SOI Tax Stats - Examination Coverage and Recommended Additional Tax After Examination, by Type and Size of Return - IRS Data Book Table 17


Examination Coverage and Recommended Additional Tax After Examination, by Type and Size of Return

The IRS is committed to providing data that are both transparent and informative to taxpayers. Reports of audit statistics should serve to demonstrate how the IRS uses resources to promote voluntary compliance and enforce the law. It is the goal of the IRS Data Book to present these statistics in a clear, straightforward way that accurately reflects audit coverage.

The IRS regularly sees increases in the number of returns filed while resources available for examinations historically decreased. For example, in Fiscal Year (FY) 2010, the IRS received 230.4 million returns and employed 13,879 revenue agents, compared to 253.0 million returns and 8,526 revenue agents in FY 2019. The Service is constantly adapting and improving its processes to identify errors, detect fraudulent activity, and ensure resources are allocated as efficiently and effectively as possible.

Table 17, Examination Coverage and Recommended Additional Tax After Examination, by Type and Size of Return, provides audit statistics by tax year. Prior to the FY 2019 IRS Data Book, the examination tables (Tables 17b–20) presented data based on the assumption that most audits closed during the fiscal year were for returns filed in the previous calendar year. Audit coverage rates were therefore computed by dividing the number audit closures during the fiscal year (FY) by the number of returns filed during the previous calendar year. However, due in part to the changes in filings and the IRS workforce noted above, this relationship no longer holds.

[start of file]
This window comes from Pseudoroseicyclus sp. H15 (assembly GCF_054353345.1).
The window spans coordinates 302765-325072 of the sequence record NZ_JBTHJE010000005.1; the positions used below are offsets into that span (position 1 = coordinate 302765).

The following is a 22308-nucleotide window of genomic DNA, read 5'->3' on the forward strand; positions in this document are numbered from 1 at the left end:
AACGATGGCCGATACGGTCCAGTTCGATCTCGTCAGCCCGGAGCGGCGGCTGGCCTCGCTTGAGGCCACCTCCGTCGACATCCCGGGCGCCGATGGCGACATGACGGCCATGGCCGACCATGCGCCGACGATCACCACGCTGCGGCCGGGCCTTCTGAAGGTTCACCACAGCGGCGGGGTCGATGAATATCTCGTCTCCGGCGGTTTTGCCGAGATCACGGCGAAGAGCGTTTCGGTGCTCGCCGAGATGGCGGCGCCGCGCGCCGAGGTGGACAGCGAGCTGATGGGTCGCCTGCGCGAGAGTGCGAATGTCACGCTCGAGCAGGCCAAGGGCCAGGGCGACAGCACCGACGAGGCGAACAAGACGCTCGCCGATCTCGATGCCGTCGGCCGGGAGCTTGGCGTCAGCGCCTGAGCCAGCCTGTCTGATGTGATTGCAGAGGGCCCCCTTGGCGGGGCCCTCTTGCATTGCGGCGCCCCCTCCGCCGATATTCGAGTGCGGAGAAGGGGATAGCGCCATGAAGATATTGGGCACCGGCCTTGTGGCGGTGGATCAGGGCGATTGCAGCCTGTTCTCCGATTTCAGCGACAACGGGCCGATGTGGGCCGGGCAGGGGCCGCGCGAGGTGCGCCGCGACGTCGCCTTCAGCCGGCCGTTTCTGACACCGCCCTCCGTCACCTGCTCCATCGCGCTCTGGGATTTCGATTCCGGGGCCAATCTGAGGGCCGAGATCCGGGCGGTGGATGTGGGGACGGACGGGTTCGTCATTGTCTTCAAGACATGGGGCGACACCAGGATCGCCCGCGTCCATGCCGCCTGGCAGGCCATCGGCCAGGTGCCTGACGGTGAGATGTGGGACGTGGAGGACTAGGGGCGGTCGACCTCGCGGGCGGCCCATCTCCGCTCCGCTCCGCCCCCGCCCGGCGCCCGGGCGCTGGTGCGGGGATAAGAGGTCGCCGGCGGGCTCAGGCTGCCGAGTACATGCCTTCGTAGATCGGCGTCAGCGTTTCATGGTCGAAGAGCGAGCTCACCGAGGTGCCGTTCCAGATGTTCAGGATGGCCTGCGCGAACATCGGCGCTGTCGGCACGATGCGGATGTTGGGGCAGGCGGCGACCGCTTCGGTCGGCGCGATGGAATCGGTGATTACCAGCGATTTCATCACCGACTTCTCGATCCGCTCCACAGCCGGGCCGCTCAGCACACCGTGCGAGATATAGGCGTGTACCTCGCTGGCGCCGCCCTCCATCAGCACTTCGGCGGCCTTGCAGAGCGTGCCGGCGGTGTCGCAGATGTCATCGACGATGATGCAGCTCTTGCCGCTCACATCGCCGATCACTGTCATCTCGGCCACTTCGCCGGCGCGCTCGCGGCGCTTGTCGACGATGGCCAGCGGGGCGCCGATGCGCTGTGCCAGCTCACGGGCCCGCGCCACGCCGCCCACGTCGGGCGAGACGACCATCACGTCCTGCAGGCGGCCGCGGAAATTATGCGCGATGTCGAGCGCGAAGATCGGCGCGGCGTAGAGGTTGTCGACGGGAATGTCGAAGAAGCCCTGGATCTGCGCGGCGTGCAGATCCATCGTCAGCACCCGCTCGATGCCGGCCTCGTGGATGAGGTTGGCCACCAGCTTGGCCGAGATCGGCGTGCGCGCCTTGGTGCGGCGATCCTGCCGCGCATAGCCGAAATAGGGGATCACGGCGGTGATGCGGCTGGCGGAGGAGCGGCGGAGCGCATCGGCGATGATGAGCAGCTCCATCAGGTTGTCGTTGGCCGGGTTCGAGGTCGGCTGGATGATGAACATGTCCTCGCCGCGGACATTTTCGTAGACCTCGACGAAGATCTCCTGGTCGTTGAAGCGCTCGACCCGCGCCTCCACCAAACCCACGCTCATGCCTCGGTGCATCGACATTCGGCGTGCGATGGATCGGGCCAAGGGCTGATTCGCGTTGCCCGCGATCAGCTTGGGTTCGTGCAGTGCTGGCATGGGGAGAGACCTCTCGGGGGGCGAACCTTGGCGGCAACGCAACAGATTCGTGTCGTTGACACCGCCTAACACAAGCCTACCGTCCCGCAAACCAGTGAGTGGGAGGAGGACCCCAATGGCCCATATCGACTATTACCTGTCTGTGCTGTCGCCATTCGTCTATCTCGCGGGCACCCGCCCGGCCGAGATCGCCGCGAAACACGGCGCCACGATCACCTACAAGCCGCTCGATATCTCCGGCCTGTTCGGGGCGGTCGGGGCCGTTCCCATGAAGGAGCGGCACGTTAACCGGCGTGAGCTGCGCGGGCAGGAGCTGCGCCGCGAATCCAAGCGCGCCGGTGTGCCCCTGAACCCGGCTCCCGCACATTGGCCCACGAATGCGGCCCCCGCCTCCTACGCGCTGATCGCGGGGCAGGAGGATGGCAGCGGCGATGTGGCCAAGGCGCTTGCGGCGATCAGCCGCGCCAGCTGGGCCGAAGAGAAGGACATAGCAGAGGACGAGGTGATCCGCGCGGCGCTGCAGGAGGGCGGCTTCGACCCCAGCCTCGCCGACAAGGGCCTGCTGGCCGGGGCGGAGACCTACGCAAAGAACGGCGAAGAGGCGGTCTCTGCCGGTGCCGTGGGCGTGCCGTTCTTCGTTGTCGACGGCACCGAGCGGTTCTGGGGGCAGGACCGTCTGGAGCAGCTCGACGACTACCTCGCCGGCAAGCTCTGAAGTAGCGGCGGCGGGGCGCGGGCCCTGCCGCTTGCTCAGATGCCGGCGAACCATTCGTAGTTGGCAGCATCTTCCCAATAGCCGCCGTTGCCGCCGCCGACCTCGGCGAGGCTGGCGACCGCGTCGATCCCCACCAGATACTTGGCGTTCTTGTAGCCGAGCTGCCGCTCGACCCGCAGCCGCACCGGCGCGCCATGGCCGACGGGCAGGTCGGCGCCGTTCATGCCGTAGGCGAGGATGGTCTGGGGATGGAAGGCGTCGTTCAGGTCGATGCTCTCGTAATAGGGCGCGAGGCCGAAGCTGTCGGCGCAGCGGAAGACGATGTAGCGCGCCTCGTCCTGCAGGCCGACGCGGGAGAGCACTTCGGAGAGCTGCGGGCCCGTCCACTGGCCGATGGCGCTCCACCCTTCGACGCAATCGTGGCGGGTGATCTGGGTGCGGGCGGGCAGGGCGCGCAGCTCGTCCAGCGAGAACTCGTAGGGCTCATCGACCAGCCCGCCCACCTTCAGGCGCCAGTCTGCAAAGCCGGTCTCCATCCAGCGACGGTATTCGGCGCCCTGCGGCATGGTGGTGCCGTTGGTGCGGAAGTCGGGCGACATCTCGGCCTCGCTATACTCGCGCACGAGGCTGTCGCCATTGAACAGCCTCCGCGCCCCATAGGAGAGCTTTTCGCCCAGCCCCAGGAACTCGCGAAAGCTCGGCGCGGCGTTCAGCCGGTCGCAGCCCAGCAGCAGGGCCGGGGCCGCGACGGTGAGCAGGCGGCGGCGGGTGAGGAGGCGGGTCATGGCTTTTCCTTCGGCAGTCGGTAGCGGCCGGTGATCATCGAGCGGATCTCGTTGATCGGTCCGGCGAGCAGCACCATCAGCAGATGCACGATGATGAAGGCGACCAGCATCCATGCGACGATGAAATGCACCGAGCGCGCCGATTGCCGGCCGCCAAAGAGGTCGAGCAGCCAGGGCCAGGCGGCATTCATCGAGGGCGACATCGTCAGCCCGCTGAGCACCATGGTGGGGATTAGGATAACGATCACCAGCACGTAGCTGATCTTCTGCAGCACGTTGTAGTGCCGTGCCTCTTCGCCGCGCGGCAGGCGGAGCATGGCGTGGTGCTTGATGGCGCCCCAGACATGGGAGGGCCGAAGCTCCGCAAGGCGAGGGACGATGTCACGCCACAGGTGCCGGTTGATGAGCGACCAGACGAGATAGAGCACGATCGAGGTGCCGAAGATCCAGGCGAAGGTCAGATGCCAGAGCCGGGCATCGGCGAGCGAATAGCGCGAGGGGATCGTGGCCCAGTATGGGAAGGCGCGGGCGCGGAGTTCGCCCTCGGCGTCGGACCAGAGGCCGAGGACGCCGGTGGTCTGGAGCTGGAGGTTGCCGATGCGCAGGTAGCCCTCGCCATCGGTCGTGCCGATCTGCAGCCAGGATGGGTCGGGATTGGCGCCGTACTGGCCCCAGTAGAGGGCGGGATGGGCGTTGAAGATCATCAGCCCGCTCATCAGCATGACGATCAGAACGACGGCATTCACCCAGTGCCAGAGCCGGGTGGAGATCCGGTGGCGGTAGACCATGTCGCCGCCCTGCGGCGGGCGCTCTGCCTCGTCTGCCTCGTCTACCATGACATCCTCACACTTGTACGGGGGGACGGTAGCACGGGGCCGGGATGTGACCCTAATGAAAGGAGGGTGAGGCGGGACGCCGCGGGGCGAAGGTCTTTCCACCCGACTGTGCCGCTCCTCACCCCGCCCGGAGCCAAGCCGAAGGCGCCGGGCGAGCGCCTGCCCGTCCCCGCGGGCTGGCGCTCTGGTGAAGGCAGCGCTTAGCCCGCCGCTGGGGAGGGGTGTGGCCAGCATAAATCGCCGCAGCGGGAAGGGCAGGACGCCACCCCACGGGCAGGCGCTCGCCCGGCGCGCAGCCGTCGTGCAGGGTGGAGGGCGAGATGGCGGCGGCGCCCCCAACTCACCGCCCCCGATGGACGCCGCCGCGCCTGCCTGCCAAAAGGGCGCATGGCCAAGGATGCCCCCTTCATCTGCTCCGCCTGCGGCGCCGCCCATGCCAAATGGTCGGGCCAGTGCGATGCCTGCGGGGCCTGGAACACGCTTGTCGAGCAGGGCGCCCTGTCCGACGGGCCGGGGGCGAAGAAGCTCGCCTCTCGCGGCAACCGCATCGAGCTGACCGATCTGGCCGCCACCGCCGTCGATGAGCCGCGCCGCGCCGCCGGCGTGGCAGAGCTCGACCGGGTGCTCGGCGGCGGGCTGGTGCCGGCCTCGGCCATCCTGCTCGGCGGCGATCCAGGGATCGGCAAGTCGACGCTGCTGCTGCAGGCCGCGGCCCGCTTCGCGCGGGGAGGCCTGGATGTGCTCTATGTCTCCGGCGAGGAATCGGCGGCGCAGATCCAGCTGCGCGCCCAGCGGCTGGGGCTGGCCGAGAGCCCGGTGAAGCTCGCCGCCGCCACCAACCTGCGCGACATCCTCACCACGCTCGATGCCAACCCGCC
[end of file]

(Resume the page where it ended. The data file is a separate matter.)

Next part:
Comparing returns filed and returns audited for the same tax year provides the most accurate measure of audit coverage, allowing for a direct and clear picture of IRS activities. Some audits close within a year while others take several. Table 17 includes data for both closed and in-process examinations, which provides a complete view of the application of IRS examination resources to a particular tax year’s returns.

Table 17 as published in the current Data Book shows examination information for each of the last 9 available tax years, while the full version of the table online will include all available years, dating back to Tax Year (TY) 2010. Each year, the oldest tax year data will no longer be updated to prevent inadvertent disclosure. 

This table is presented as a “snapshot” in time, and the data will continue to change as open examinations are closed and new ones are opened. The number of audits for returns in recent tax years may appear low because, as of the end of the most recent fiscal year, relatively few examinations had been opened or closed. This reflects the normal timing of the audit process, which is based on when returns are identified for examination and the applicable statutes of limitation. As new audits of returns filed for recent tax years are opened, audit rates for those years will increase. In contrast, audit rates are less subject to change for returns filed for tax years that are past the normal statute of limitations for assessment, which is generally 3 years for a return that had been filed timely.

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